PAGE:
Hello. My name is Bella Beechcroft. Well, it was a couple of weeks ago when I was at the National Association of Writers’ Group’s Festival of Writing. During the festival, they run a Mini-Tale competition, where delegates who enter have to tell a tale in exactly 100 words. Not 99 words. Nor 101 words. Exactly 100.
However, in order for the competition to be judged blind, entrant’s have to use a pseudonym, a pen name, so for mine, I chose Bella Beechcroft, and as you can see from the photo here, my Mini-Tale entry was one of the shortlisted tales.
I know many writers wonder about whether they should use a pseudonym. There is an air of mystery behind pseudonyms, especially in light of the recent revelation that JK Rowling is Robert Galbraith. But don’t get hung up over whether you should use a pseudonym. To be honest, put the effort into writing whatever it is you want to write first. Worry about your name later.
At the moment, my attitude is that whatever I write will have my name next to it, unless there’s a reason for not doing so, such as this competition example. But there are legitimate reasons when a pseudonym may be necessary:
- Like JK Rowling/Robert Galbraith - if you have a track record in one particular genre, getting agents/editors to read work you’ve written in a different genre in an objective way can be difficult, so a pseudonym may help with this. But this is only something you need to worry about when you’re a well-known name in a particular genre!
- To differentiate one genre of books from another to your readers. Again, when you’re well known for writing one particular genre, and you have an enlightened publishing team who are willing to consider something you’ve written in another genre, it may still be necessary to use a different name to tell your readers that your work is of a slightly different nature. Iain Banks wrote books under this name, but he also wrote Science Fiction books under the name of Iain M Banks. Not a huge name change, but enough for his readers to differentiate the genre of the book. The novelist Joanna Trollope also writes as Caroline Harvey. Madelaine Wickham had written several successful novels before she began writing the (very) different Shopoholic series of books, under the name of Sophie Kinsella.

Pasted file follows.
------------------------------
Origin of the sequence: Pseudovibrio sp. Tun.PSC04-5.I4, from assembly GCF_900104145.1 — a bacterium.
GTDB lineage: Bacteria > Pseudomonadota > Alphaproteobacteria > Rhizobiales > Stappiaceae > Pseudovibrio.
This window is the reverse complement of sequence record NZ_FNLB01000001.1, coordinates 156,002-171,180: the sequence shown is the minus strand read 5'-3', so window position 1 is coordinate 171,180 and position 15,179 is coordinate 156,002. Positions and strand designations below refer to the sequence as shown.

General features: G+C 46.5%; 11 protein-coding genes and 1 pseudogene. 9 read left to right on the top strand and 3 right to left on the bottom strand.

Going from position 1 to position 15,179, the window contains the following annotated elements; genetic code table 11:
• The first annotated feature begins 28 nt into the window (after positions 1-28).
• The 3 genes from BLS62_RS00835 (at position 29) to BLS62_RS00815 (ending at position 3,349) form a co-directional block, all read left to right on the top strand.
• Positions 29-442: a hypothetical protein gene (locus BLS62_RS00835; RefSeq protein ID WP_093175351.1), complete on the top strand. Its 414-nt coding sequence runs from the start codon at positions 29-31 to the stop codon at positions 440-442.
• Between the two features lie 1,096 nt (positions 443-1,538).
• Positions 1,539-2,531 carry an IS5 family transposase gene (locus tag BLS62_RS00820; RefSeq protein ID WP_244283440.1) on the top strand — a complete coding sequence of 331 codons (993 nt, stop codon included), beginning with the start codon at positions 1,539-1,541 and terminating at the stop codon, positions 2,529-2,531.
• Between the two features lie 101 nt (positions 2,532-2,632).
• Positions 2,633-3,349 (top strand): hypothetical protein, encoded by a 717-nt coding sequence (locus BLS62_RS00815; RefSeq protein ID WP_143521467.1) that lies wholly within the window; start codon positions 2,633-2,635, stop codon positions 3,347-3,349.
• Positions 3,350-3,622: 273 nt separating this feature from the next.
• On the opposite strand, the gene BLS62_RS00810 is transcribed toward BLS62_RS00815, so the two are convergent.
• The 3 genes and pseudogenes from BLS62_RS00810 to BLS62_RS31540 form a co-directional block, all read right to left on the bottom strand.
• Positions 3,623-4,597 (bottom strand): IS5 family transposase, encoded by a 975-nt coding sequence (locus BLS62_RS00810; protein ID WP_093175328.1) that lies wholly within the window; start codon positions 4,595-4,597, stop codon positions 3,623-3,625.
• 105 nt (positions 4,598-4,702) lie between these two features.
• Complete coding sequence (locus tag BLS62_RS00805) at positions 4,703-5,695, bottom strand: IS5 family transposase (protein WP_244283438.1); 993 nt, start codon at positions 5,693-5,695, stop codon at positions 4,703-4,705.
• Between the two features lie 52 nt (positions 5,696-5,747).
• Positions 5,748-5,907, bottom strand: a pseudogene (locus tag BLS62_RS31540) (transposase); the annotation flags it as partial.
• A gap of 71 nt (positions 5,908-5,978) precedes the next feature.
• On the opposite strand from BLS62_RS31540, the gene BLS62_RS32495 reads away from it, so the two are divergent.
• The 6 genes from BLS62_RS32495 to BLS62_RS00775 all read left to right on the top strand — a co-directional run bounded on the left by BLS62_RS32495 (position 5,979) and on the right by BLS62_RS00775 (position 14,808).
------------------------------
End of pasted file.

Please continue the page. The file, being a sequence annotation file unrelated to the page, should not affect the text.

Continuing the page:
- Sad to say, but some readers expect certain genres to be written by men, and others written by women. Men make better thriller writers whilst women are better writers of erotic fiction. Actually, that statement is complete trash, but if the general readership believes this to be true then some agents/publishers believe it’s better to have the right ‘name’ for the genre.
- To get more work. For non-fiction writers, pseudonyms aren’t as important, with many non-fiction writers writing about a variety of topics under their own name. However, there may be times when a different name can be useful. If you regularly work for an editor of one magazine, they may not take kindly to you selling similar work to a competing magazine … so a pseudonym can help get over this problem!
- Sometimes, editors become aware that a large portion of an issue is written by a handful of writers, and so they might encourage the use of pseudonyms to suggest to the readership that their bank of writers is actually bigger than it is! Some short story writers use more than one name, especially if they are prolific.
- Finally, a writer may use a pseudonym because they don’t want to be known as the writer. If you’re a six-feet nine-inch tall bloke, who plays rugby at the weekend with your mates, drinks fourteen pints in the after-match party and drives 44-tonne juggernauts during the week, you might not want your mates knowing that you write Mills and Boon romances.
So, don’t get hung up about what name to write under. The one you’ve got is pretty good place to start. If you need to consider a pseudonym there’s usually a very good reason for doing so … even if it is just for one competition to help with the anonymity for judging. If you don’t have a good reason for doing so, then don’t.